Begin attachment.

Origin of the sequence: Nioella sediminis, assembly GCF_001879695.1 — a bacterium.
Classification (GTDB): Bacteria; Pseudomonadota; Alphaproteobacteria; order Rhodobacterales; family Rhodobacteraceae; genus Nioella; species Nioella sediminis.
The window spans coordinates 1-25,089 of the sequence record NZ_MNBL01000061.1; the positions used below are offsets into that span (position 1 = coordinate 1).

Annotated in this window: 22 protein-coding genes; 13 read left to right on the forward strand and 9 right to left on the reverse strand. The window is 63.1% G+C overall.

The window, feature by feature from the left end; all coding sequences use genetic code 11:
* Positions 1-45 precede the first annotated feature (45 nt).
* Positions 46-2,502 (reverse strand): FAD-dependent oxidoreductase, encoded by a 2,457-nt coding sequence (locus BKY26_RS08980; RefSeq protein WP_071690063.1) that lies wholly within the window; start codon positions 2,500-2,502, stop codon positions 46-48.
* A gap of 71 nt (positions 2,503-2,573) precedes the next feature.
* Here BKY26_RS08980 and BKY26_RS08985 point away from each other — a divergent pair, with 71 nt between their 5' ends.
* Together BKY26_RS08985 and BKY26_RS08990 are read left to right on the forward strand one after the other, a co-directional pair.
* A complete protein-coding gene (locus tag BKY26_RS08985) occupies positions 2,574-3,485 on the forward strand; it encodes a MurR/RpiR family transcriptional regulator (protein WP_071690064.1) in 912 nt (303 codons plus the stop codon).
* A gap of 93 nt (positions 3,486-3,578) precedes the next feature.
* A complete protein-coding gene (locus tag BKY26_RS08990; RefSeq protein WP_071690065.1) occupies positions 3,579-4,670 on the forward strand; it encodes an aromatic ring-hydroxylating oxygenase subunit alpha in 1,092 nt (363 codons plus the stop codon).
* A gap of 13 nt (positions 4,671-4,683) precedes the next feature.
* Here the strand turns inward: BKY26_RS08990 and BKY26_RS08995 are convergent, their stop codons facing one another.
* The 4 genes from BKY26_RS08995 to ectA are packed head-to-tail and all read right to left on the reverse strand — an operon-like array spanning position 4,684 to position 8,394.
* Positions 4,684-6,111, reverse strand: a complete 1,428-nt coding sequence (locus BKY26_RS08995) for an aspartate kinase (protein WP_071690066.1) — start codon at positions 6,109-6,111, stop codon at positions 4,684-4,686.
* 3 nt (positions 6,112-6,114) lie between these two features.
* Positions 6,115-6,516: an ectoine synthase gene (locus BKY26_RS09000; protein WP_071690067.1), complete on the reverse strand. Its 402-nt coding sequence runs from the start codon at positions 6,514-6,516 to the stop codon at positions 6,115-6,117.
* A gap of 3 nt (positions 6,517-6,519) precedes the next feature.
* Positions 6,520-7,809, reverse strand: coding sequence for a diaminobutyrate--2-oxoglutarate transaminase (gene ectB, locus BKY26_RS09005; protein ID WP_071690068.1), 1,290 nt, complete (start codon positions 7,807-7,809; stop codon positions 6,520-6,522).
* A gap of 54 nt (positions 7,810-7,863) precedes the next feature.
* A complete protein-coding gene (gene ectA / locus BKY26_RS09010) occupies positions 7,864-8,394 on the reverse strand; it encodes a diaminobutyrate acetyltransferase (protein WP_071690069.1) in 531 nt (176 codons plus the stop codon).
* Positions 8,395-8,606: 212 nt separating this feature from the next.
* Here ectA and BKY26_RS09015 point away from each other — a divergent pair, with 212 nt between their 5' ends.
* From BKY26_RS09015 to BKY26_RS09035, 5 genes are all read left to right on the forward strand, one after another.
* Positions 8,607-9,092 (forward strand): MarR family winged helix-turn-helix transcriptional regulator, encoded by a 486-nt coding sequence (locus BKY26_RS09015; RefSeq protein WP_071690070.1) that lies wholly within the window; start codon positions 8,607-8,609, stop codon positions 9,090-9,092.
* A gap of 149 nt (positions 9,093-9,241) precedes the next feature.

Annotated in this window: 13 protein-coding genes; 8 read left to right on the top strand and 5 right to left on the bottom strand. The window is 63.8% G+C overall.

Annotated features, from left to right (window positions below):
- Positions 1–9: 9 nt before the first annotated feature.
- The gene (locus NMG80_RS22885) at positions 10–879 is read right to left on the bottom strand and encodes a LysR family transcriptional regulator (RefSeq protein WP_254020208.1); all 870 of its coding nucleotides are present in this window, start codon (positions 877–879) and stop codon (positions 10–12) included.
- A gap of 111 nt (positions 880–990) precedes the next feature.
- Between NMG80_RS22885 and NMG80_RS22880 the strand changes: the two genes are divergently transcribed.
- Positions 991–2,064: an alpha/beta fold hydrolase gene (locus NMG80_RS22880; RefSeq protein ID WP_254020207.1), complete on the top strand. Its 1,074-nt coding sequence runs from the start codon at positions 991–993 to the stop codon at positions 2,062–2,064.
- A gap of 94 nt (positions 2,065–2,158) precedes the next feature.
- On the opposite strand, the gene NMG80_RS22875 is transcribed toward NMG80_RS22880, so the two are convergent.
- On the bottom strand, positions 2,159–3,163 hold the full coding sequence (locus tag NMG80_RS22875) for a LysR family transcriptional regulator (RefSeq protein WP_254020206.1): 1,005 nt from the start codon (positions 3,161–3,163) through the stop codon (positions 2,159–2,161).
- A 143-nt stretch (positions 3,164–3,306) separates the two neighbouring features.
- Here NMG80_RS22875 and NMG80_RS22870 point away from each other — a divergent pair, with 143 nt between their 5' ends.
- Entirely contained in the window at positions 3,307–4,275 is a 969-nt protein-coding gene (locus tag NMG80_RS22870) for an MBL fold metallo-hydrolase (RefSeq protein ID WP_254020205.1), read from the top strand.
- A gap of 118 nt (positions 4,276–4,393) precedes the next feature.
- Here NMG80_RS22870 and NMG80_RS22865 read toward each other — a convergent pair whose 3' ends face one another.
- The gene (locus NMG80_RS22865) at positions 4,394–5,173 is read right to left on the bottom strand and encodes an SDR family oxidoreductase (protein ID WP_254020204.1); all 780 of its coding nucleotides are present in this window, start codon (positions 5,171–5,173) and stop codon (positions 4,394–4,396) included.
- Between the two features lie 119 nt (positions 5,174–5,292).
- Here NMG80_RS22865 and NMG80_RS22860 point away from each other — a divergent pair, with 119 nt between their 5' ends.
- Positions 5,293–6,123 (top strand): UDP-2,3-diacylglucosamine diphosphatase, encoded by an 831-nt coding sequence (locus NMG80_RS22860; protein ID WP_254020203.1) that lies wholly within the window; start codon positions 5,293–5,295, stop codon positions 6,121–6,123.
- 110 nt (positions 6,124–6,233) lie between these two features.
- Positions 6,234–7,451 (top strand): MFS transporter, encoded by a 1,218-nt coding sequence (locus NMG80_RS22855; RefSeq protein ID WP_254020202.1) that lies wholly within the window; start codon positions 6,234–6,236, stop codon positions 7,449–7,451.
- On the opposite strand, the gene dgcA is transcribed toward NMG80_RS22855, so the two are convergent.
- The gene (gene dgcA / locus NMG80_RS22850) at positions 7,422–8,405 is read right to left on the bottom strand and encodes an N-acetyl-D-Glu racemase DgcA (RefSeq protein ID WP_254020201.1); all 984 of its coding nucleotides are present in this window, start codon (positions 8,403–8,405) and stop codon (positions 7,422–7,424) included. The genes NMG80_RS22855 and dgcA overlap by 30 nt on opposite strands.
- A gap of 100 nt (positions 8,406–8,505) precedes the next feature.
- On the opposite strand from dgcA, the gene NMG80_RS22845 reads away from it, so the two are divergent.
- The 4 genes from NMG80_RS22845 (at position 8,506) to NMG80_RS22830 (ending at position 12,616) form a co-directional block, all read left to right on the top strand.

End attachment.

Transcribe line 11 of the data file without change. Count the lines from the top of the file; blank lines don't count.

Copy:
* A complete protein-coding gene (locus tag BKY26_RS08985) occupies positions 2,574-3,485 on the forward strand; it encodes a MurR/RpiR family transcriptional regulator (protein WP_071690064.1) in 912 nt (303 codons plus the stop codon).